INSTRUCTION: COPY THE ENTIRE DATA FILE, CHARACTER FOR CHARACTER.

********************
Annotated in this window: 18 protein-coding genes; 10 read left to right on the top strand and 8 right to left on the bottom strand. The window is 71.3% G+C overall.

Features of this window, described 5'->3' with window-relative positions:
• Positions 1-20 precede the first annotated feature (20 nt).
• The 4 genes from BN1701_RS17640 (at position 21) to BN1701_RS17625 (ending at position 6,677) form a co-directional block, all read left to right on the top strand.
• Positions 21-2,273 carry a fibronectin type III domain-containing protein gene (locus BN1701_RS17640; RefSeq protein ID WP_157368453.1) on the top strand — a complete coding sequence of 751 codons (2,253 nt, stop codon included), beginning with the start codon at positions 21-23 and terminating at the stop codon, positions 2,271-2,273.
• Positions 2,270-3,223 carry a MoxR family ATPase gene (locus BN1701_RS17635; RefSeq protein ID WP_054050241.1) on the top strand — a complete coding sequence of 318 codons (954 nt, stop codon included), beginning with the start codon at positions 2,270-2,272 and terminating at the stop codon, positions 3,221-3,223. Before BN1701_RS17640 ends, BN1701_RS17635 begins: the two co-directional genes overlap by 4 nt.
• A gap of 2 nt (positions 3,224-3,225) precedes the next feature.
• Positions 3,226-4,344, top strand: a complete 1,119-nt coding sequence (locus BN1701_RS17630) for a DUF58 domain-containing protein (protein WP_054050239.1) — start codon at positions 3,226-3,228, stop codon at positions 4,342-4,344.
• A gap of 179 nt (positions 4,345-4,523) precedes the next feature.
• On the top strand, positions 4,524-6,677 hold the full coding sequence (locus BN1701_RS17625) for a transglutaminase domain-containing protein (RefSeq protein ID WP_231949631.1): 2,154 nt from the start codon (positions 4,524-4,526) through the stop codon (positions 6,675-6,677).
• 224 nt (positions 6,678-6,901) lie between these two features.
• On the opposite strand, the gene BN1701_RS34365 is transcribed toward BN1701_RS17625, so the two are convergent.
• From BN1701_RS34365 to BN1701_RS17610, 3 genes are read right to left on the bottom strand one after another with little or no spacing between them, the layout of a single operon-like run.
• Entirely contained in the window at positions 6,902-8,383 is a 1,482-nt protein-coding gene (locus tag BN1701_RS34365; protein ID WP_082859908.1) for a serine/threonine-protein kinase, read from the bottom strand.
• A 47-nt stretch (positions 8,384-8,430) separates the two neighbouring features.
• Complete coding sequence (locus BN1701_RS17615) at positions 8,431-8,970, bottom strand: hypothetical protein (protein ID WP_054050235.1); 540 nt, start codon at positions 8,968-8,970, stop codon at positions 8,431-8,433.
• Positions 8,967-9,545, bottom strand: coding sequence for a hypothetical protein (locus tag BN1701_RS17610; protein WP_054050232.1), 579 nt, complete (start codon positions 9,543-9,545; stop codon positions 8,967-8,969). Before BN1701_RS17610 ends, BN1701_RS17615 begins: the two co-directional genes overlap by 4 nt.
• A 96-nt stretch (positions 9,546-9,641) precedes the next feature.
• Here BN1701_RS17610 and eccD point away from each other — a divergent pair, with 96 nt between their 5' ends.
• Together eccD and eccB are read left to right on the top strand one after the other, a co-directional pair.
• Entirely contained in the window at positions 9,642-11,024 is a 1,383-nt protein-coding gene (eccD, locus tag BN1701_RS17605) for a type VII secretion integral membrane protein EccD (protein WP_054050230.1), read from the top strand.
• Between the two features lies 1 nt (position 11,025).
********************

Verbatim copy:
Annotated in this window: 18 protein-coding genes; 10 read left to right on the top strand and 8 right to left on the bottom strand. The window is 71.3% G+C overall.

Features of this window, described 5'->3' with window-relative positions:
• Positions 1-20 precede the first annotated feature (20 nt).
• The 4 genes from BN1701_RS17640 (at position 21) to BN1701_RS17625 (ending at position 6,677) form a co-directional block, all read left to right on the top strand.
• Positions 21-2,273 carry a fibronectin type III domain-containing protein gene (locus BN1701_RS17640; RefSeq protein ID WP_157368453.1) on the top strand — a complete coding sequence of 751 codons (2,253 nt, stop codon included), beginning with the start codon at positions 21-23 and terminating at the stop codon, positions 2,271-2,273.
• Positions 2,270-3,223 carry a MoxR family ATPase gene (locus BN1701_RS17635; RefSeq protein ID WP_054050241.1) on the top strand — a complete coding sequence of 318 codons (954 nt, stop codon included), beginning with the start codon at positions 2,270-2,272 and terminating at the stop codon, positions 3,221-3,223. Before BN1701_RS17640 ends, BN1701_RS17635 begins: the two co-directional genes overlap by 4 nt.
• A gap of 2 nt (positions 3,224-3,225) precedes the next feature.
• Positions 3,226-4,344, top strand: a complete 1,119-nt coding sequence (locus BN1701_RS17630) for a DUF58 domain-containing protein (protein WP_054050239.1) — start codon at positions 3,226-3,228, stop codon at positions 4,342-4,344.
• A gap of 179 nt (positions 4,345-4,523) precedes the next feature.
• On the top strand, positions 4,524-6,677 hold the full coding sequence (locus BN1701_RS17625) for a transglutaminase domain-containing protein (RefSeq protein ID WP_231949631.1): 2,154 nt from the start codon (positions 4,524-4,526) through the stop codon (positions 6,675-6,677).
• 224 nt (positions 6,678-6,901) lie between these two features.
• On the opposite strand, the gene BN1701_RS34365 is transcribed toward BN1701_RS17625, so the two are convergent.
• From BN1701_RS34365 to BN1701_RS17610, 3 genes are read right to left on the bottom strand one after another with little or no spacing between them, the layout of a single operon-like run.
• Entirely contained in the window at positions 6,902-8,383 is a 1,482-nt protein-coding gene (locus tag BN1701_RS34365; protein ID WP_082859908.1) for a serine/threonine-protein kinase, read from the bottom strand.
• A 47-nt stretch (positions 8,384-8,430) separates the two neighbouring features.
• Complete coding sequence (locus BN1701_RS17615) at positions 8,431-8,970, bottom strand: hypothetical protein (protein ID WP_054050235.1); 540 nt, start codon at positions 8,968-8,970, stop codon at positions 8,431-8,433.
• Positions 8,967-9,545, bottom strand: coding sequence for a hypothetical protein (locus tag BN1701_RS17610; protein WP_054050232.1), 579 nt, complete (start codon positions 9,543-9,545; stop codon positions 8,967-8,969). Before BN1701_RS17610 ends, BN1701_RS17615 begins: the two co-directional genes overlap by 4 nt.
• A 96-nt stretch (positions 9,546-9,641) precedes the next feature.
• Here BN1701_RS17610 and eccD point away from each other — a divergent pair, with 96 nt between their 5' ends.
• Together eccD and eccB are read left to right on the top strand one after the other, a co-directional pair.
• Entirely contained in the window at positions 9,642-11,024 is a 1,383-nt protein-coding gene (eccD, locus tag BN1701_RS17605) for a type VII secretion integral membrane protein EccD (protein WP_054050230.1), read from the top strand.
• Between the two features lies 1 nt (position 11,025).